Did Bernie bribe Blair on Tobacco? UPDATE #3 Evidence is mounting that Bernie may have bribed Blair. Commons Speaker Michael Martin last night launched an investigation into whether Tony Blair 'deliberately misled' Parliament over New Labor’s first sleaze scandal.
The Speaker said he was 'deeply concerned' by claims that the former prime minister 'lied' to MPs over how Formula 1 came to be exempted from a ban on tobacco advertising.
Documents released at the weekend suggest Mr. Blair personally ordered the move hours after meeting the sport's billionaire boss Bernie Ecclestone, who had donated £1million to Labour.
They appear to show that he instructed his chief of staff, Jonathan Powell, to signal his support for an exemption just hours after meeting Mr. Ecclestone on October 16, 1997.
At the time of the scandal, Mr. Blair said the decision was taken several weeks later and famously protested that he was a 'pretty straight sort of guy'.
Mr. Martin promised to intervene after Conservative MPs John Maples and Peter Luff told the House the new evidence proved Mr. Blair had misled Parliament
The previously secret briefing notes, obtained under a Freedom of Information request, reveal that Whitehall officials had been concerned that an answer being prepared to a parliamentary question, tabled by Mr. Maples in 1997, might be 'disingenuous'.
He wanted to know on what date the decision was taken to exempt Formula 1 from the ban.
But before that answer could be given, on November 12, Mr. Blair told the Commons it had been a ' collective decision, made in the normal way'.
He also told MPs that 'no decisions were taken' when he met Formula 1 chiefs.
Mr. Luff told MPs yesterday: 'I understand we would know what to do were he (Mr. Blair) still a Member of this House. That is not the case but it's all the more important that the record is corrected.' Mail Online10/13/08 Tony Blair has rejected claims he "deliberately misled" Parliament when he was prime minister over sleaze allegations.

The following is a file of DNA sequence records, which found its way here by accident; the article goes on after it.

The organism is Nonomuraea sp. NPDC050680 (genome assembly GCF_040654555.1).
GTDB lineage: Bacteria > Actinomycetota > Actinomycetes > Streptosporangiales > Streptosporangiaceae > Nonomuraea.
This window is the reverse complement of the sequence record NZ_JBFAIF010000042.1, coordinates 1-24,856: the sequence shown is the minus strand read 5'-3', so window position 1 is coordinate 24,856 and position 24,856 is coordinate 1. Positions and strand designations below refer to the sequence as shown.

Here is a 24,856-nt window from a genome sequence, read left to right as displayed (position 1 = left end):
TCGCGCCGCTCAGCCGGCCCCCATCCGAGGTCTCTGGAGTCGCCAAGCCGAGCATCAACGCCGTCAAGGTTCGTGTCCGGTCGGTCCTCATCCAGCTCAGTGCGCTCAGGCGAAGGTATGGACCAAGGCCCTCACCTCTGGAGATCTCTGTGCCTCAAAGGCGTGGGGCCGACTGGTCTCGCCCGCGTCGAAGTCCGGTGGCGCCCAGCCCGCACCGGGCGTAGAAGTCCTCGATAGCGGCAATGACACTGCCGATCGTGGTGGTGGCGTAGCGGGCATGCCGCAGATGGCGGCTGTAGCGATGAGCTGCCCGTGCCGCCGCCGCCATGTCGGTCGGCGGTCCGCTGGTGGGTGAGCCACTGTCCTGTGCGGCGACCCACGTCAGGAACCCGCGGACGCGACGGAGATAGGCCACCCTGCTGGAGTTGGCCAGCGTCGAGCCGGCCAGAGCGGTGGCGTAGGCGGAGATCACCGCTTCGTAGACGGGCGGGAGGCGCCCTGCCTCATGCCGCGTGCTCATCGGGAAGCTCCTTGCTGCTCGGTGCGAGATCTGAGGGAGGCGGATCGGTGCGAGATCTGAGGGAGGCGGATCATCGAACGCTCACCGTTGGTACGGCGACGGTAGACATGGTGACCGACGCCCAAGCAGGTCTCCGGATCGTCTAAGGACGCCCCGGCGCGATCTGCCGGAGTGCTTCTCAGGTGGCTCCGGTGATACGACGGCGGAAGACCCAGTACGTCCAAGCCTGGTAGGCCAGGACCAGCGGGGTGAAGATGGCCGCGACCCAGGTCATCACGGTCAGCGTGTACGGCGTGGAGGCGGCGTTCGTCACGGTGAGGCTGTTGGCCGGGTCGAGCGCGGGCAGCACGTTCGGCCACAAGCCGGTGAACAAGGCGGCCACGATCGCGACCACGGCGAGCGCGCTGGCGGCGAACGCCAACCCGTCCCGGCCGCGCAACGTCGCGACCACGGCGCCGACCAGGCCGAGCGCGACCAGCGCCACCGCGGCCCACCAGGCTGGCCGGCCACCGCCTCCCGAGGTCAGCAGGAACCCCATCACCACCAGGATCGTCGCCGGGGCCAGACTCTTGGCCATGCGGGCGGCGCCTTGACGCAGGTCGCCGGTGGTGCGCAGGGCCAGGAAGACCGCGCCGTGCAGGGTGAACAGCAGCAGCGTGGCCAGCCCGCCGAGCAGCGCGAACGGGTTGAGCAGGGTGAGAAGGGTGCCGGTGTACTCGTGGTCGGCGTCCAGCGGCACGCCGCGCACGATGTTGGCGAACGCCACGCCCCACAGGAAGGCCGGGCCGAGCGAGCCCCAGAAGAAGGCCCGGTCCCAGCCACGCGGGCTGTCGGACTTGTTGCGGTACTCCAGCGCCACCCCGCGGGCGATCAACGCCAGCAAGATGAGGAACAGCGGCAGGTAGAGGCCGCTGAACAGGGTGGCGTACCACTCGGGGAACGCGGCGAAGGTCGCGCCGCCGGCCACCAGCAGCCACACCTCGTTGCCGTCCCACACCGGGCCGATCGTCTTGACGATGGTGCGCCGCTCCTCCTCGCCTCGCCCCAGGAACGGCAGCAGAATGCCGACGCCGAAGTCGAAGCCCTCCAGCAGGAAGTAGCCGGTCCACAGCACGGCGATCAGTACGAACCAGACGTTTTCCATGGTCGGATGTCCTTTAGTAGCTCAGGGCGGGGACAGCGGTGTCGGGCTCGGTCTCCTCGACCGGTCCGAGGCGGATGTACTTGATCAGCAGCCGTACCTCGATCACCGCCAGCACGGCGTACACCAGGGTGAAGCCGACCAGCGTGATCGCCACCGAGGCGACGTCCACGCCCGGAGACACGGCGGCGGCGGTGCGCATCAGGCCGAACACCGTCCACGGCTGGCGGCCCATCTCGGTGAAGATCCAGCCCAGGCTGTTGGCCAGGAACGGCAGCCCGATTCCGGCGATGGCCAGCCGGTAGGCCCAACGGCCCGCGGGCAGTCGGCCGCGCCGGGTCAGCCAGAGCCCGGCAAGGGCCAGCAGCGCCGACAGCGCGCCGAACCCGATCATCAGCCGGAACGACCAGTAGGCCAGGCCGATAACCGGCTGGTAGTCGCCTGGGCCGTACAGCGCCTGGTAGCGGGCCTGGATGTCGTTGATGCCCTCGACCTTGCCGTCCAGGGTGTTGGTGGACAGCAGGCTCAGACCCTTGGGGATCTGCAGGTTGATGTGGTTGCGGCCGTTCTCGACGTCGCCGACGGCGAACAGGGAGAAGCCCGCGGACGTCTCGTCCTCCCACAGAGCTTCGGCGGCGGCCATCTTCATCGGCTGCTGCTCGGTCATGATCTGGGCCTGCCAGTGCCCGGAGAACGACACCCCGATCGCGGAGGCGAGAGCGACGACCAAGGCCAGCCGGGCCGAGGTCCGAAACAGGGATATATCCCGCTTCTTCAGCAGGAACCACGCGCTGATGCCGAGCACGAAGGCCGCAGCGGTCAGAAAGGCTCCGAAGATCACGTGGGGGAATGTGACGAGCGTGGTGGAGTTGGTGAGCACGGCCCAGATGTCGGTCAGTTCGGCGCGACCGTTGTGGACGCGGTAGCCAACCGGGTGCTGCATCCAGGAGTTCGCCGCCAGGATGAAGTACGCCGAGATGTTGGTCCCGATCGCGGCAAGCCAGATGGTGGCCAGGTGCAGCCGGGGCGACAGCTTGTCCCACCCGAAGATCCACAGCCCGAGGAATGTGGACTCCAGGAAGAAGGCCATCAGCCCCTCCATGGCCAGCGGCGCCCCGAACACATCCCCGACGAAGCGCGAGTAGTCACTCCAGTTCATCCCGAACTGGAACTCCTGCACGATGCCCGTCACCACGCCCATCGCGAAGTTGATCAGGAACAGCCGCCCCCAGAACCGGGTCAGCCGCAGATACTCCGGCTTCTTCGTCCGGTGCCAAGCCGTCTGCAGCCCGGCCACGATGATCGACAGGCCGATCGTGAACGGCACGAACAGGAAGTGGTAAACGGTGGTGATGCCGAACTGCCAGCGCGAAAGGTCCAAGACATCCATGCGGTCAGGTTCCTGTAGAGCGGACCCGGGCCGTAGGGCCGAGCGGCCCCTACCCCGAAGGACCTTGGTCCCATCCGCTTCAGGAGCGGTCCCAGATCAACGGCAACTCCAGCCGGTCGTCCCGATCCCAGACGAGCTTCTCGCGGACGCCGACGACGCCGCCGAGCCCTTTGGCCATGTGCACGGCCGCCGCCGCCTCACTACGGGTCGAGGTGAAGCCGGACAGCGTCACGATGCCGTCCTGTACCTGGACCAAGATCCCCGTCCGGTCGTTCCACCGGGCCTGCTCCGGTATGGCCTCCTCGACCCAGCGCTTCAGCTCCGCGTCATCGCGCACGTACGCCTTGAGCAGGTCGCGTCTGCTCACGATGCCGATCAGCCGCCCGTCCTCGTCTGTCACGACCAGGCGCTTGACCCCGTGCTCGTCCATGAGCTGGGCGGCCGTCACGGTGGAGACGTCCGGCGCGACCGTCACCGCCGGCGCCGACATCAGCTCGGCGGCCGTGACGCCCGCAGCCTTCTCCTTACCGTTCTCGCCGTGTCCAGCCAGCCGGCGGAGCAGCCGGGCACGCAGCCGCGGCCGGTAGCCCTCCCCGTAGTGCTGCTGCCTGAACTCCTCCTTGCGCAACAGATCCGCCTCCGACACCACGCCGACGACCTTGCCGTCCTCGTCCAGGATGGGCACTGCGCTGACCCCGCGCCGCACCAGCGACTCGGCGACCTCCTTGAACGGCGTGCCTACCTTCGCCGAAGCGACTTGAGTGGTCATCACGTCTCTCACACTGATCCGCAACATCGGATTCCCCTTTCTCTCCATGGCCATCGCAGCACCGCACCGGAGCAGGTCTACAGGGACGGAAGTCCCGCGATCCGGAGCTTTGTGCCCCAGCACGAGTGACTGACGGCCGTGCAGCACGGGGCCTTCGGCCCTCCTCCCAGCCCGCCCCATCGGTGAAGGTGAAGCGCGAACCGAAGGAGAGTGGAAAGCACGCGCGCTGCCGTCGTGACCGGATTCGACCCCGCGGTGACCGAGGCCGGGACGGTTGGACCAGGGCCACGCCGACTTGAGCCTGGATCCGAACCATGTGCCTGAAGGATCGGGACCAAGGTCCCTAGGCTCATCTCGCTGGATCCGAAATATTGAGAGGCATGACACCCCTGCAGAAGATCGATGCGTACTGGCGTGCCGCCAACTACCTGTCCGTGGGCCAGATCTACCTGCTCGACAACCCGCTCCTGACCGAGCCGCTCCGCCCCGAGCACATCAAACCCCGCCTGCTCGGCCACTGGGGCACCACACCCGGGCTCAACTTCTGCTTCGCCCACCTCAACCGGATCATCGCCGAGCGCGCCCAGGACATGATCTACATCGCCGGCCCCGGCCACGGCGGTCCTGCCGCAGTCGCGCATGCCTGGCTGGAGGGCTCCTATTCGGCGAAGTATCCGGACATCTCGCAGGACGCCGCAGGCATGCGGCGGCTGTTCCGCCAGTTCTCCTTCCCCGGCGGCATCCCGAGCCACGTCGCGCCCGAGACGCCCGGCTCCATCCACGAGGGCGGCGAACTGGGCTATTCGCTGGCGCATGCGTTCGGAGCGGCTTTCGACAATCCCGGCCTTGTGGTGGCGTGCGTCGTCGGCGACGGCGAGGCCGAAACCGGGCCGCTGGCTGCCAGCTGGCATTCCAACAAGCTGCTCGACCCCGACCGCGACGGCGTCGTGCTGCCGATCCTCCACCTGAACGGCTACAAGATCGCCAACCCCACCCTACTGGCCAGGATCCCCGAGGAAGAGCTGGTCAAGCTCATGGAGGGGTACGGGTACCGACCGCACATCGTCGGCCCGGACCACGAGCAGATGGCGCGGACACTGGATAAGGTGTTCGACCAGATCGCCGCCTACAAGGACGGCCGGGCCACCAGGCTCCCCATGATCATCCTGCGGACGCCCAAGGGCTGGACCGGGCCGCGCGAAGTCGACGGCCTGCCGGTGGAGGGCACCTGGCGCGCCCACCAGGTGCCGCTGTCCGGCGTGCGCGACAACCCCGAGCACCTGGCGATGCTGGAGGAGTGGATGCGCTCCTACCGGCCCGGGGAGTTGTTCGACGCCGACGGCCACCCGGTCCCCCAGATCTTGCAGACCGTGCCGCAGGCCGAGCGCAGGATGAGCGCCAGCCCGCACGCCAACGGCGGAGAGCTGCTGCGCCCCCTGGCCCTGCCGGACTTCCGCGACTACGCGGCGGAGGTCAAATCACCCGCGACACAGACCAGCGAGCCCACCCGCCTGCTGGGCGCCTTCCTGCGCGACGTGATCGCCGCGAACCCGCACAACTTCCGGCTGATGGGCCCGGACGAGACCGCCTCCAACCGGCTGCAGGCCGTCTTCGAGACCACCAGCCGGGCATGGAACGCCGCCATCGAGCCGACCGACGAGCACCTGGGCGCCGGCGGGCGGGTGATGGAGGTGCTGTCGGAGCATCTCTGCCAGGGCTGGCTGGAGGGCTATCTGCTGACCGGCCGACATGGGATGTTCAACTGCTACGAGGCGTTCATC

Previously secret documents appear to show Blair personally intervened to secure Formula One's exemption from a tobacco advertising ban hours after meeting the sport's boss, Bernie Ecclestone.
Commons Speaker Michael Martin pledged to look into MPs' complaints that the documents, released under the Freedom of Information Act, showed the then prime minister lied about his involvement.
The Government has always maintained that the meeting did not influence the final decision - even though Ecclestone was a major party donor at the time.
A spokesman for Blair insisted: "There is nothing new here.
"All these issues were known and debated at the time, and the documents released are entirely consistent with Tony Blair's answers at the time." Sporting Life 10/12/08 (GMM) Newly released documents show former British prime minister Tony Blair triggered a change in policy to allow tobacco advertising at the British grand prix.
The documents contradict claims at the time that a meeting with F1 boss Bernie Ecclestone in 1997 had no influence on the country's decision to allow formula one an exemption from the ban of tobacco advertising.
A letter from the prime minister's office, sent to then health minister Tessa Jowell the day after the meeting, states that "the prime minister would like your ministers to look for ways of finding a permanent derogation for sport, in particular F1".
Ecclestone and Blair, now a UN envoy on the Middle East, were also linked at the time to a sizeable donation from the 77-year-old to Blair's ruling political party. The donation was hastily refunded upon revelation by the press.10/11/08 Tony Blair personally intervened to secure Formula One's exemption from the tobacco advertising ban after meeting the sport's billionaire boss, Bernie Ecclestone, Whitehall documents revealed last night.
A clutch of briefing papers released to 'The Sunday Telegraph', after a two-and-a-half-year freedom of information battle, show the full extent of the former prime minister's role in New Labor’s first "sleaze" scandal, in 1997, in which he famously declared himself to be a "pretty straight sort of guy". They reveal that he ordered ministers to work out how F1 could be allowed a "derogation" from the incoming ban after meeting Mr. Ecclestone, who was a big Labour donor.
The revelation casts doubt on the version of events given by officials to Parliament and to parliamentary journalists when the scandal broke. The documents also show that civil servants believed that draft statements on the affair, which were about to be made public, were "disingenuous". The Government has always maintained that the meeting, in October 1997, did not result in high-level moves to exempt F1 from the advertising ban. Ministers and officials have consistently argued that the move was a joint decision made with the Department of Health at a later date.
Newly released papers show Blair told ministers to help F1 avoid tobacco advert ban. Independent.co.uk